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Bot Concepts and Terminology

This article lists the key terms and concepts related to the Kore.ai Bots Platform.

Utterance

Anything that a user says to the chatbot is an utterance. For example, if the user types Book me a flight to Orlando for next Sunday, the entire sentence is considered as the user utterance.

Intent

The few essential words in the utterance that describe what the user wants the chatbot to do. It is usually a combination of a verb and a noun. For example, in the above user utterance, the intent is Book me a flight.

Entities

To fulfill a user intent, the Bot may require additional information or parameters. For example, to get a weather forecast, it needs the name or Zip Code of the location. Entities are the necessary fields, data, or words for a chatbot to complete the user’s request.
With the required entities in hand, the Bots Platform can reach out to the web service and get the specific data or perform the action as per the user intent. For more information about parameters and user input, see the particular task type parameters and fields at Defining Bot Tasks.

Sample Utterance Intent Entity
Book me a flight to Orlando Book flight City: Orlando
Schedule a meeting with Bill this Sunday Schedule a meeting Person name: Bill
Date: April 22, 2018
Add two bottles of red wine to the cart Add to cart Item: Red Wine

Count: Two

Bot Tasks

Tasks refer to different types of simple and complex “jobs” that a developer designates the chatbot to perform to fulfill the user intents. For a Travel bot, task names might be to Book tickets, Find hotels, Provide weather forecast, and so forth, which cater to different user intents.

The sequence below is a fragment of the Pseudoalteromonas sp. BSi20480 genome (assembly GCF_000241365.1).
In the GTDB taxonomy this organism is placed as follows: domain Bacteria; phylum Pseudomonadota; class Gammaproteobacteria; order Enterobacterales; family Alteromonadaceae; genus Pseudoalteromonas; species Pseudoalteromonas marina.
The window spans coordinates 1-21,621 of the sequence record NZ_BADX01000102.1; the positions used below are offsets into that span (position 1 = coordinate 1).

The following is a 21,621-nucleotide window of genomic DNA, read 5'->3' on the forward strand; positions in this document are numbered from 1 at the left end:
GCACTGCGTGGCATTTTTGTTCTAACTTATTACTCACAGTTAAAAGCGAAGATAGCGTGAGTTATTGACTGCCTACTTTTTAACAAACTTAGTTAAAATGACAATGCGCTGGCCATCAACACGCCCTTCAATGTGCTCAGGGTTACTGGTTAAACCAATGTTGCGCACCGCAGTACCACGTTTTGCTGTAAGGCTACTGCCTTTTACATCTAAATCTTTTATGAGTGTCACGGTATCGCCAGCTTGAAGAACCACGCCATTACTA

Once the bot understands a user intent, it is ready to perform a task, such as reaching out to a web service, extracting the current weather conditions report, parsing that response, and then delivering the data to the user. Kore.ai bots can perform the following five task types:

Alert Tasks

Alert tasks deliver timely, relevant, and personalized information to users directly from your enterprise systems. The bot continuously polls the system for user-requested alerts in real-time and provides comprehensive details in channel-specific formats.

Action Tasks

Action tasks query users for input parameters and then execute a web service call. Examples: Create New Ticket or Get Weather for New York.

Information Tasks

Information tasks request users for input parameters, execute a web service call and then provide the results in report formats. Examples: Show my tickets; Show 3-Day Weather Forecast.

Dialog Tasks

Dialog tasks consist of multiple sub-intents and component nodes to conduct a complex conversational flow between a user and the bot. They are unique from the other tasks because they can process more than one user intent per task. For example, let’s assume you create a dialog task called Book Flight. While the main intent is to book a flight, the user may want to know the weather forecast of the destination before booking from the search results. With Dialog Tasks, you can define optional sub-intents as a part of the primary intent.

Knowledge Graph

Kore.ai Knowledge Graph helps you turn static FAQ text into intelligent ontology-driven interactions. It goes beyond the usual practice of capturing FAQs as flat question-answer pairs and enables you to build a hierarchical structure of the domain terms. You can associate context-specific questions to relevant nodes along with alternatives, synonyms, and Machine learning-enabled classes.

Flow